Interim City Manager Receives Big Pay Hike
By Taylor Stevens
West Jordan - In the midst of a year of instability surrounding the hasty resignation of West Jordan’s former city manager, and on the cusp of appointing someone to permanently take that position, the city approved a salary increase for interim city manager Bryce Haderlie—a wage that will remain even if he isn’t hired for the position.
The council approved the raise—which will mean a salary increase from $115,000 a year to around $130,000— in a 5-2 vote at its Aug. 12 meeting.
The agreement also includes a bonus at the end of Haderlie’s employment as interim city manager—compensation for filling that position in addition to his prior responsibilities as assistant city manager for nearly a year.
“There’s nothing like being able to negotiate your wage and benefits in front of the entire city,” Haderlie joked as he discussed his raise before the dais.
Haderlie’s pay hike was indeed talked down from his original proposal, which called for a pay increase of $44,000.
Haderlie took over the position of interim city manager in August of last year, after former city manager Rick Davis abruptly resigned amidst lawsuit allegations brought forward by a city employee.
When Haderlie took over, he said he did not request a raise because “we were trying to work on wages for all of our employees and I did not want to in any way, shape or form cause confusion for employees that I was trying to take any income above and beyond myself, when we needed to take care of our other employees.”
The timing of the raise, coming just weeks before the city is expected to appoint a new city manager, was questioned by Mayor Kim Rolfe and Councilmember Chris McConnehey, who both voted against the raise, as well as by residents.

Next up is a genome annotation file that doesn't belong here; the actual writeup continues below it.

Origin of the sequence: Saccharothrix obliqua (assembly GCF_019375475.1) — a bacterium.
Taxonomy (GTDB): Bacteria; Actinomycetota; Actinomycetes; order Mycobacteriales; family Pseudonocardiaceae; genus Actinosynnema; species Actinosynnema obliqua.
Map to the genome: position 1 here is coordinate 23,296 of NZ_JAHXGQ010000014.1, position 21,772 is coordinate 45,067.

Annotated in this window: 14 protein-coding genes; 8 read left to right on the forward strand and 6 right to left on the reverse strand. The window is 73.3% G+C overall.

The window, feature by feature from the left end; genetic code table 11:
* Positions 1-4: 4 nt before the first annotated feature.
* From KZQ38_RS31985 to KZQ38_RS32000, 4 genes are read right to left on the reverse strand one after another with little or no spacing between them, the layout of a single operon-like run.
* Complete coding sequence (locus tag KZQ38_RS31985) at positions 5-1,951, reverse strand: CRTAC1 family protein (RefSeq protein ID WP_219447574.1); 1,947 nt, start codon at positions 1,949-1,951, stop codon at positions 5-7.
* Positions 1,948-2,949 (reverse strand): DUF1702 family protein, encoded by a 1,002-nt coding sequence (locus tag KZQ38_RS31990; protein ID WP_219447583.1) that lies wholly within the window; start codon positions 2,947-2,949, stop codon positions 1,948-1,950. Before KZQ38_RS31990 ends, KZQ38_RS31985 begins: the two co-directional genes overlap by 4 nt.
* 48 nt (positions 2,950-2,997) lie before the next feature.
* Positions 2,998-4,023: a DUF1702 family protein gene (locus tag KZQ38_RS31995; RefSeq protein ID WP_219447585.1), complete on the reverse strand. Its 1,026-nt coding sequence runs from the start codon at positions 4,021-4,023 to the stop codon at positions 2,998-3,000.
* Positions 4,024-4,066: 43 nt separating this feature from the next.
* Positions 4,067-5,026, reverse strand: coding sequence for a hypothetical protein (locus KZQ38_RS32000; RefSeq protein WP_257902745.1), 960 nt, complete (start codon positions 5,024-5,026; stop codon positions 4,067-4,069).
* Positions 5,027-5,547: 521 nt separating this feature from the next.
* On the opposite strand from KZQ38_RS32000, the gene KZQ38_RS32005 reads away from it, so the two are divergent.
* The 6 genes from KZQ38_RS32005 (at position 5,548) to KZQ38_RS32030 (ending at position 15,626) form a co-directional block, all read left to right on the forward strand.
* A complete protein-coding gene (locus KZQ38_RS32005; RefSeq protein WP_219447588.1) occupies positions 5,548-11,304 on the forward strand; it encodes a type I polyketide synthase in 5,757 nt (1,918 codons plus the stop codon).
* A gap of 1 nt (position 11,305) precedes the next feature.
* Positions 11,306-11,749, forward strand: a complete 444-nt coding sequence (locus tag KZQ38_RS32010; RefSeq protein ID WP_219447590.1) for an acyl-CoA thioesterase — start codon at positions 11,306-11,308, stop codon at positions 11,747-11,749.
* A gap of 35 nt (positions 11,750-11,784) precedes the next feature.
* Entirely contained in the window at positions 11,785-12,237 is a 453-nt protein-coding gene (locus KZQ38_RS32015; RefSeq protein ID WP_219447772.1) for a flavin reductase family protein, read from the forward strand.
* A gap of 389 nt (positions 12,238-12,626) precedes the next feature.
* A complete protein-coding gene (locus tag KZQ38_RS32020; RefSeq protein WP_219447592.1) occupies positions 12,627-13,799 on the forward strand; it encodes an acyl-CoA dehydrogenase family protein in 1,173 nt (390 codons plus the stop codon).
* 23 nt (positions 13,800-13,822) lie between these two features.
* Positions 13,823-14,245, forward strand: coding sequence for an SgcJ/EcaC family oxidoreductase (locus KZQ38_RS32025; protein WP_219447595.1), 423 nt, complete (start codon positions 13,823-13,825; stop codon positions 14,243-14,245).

“It seems kind of odd that you would give him a raise just before you’re about to pick a city manager,” West Jordan resident Kathy Hilton said during the public comments portion of the meeting. “The timing just seems off to me.”
Rolfe and McConnehey also voiced concern that compensating Haderlie for work done outside of his employment grade would set a dangerous precedent to do the same for similar situations across the city. Haderlie himself recognized that many city employees are not and have not been compensated for work done outside of their grade.
“Unless we are willing to fix all inequalities in the city, I’m unwilling to do this at this time,” Rolfe said, voting in opposition to the motion.
Councilmember Jeff Haaga said that the pay raise the council eventually approved was consistent and comparable to what other cities close to the size of West Jordan pay their assistant city managers, and he praised Haderlie’s work for the city, along with Councilmember Ben Southworth.
“You’ve taken all of that weight on your shoulders,” Southworth said. “You have done an excellent job, and that pay needs to reflect that.”
Haderlie said that in the year he’s taken on the position of interim city manager, in addition to his assistant position, he has consistently worked well over 40 hours per week.
As Haderlie finished negotiating his proposal before the city, he said, “I just want to again state, all I am asking for is to create some balance to ask for a wage within the assistant city manager range that I feel is fair.”